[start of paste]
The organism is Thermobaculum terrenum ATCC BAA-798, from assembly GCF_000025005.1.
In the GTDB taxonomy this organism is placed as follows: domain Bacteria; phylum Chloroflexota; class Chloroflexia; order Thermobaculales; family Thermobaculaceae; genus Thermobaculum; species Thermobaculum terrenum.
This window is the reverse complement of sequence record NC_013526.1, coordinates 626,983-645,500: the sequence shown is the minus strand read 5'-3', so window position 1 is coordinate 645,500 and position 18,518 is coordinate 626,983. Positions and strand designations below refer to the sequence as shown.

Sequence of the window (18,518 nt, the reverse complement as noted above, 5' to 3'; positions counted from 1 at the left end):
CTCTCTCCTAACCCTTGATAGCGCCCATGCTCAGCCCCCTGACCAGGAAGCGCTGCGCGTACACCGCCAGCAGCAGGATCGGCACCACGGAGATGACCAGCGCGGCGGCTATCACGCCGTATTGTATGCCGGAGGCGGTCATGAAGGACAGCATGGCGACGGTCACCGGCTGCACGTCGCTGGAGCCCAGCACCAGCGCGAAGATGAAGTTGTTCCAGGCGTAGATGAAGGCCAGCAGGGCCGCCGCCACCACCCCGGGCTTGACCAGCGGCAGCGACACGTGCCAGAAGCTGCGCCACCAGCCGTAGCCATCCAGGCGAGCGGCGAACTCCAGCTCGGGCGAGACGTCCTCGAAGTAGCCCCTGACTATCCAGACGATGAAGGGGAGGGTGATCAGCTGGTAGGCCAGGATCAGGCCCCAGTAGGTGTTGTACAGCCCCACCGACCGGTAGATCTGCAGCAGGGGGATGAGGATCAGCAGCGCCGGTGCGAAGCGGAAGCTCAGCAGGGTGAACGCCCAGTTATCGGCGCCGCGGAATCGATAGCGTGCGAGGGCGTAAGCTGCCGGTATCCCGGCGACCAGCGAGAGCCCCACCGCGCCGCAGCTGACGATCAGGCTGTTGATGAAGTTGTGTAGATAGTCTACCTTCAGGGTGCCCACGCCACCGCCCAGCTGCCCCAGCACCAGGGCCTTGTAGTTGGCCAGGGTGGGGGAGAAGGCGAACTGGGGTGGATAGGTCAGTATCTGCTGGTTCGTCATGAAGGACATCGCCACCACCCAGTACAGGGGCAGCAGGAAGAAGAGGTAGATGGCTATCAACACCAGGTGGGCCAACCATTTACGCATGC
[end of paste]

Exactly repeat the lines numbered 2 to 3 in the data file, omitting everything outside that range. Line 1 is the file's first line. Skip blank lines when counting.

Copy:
In the GTDB taxonomy this organism is placed as follows: domain Bacteria; phylum Chloroflexota; class Chloroflexia; order Thermobaculales; family Thermobaculaceae; genus Thermobaculum; species Thermobaculum terrenum.
This window is the reverse complement of sequence record NC_013526.1, coordinates 626,983-645,500: the sequence shown is the minus strand read 5'-3', so window position 1 is coordinate 645,500 and position 18,518 is coordinate 626,983. Positions and strand designations below refer to the sequence as shown.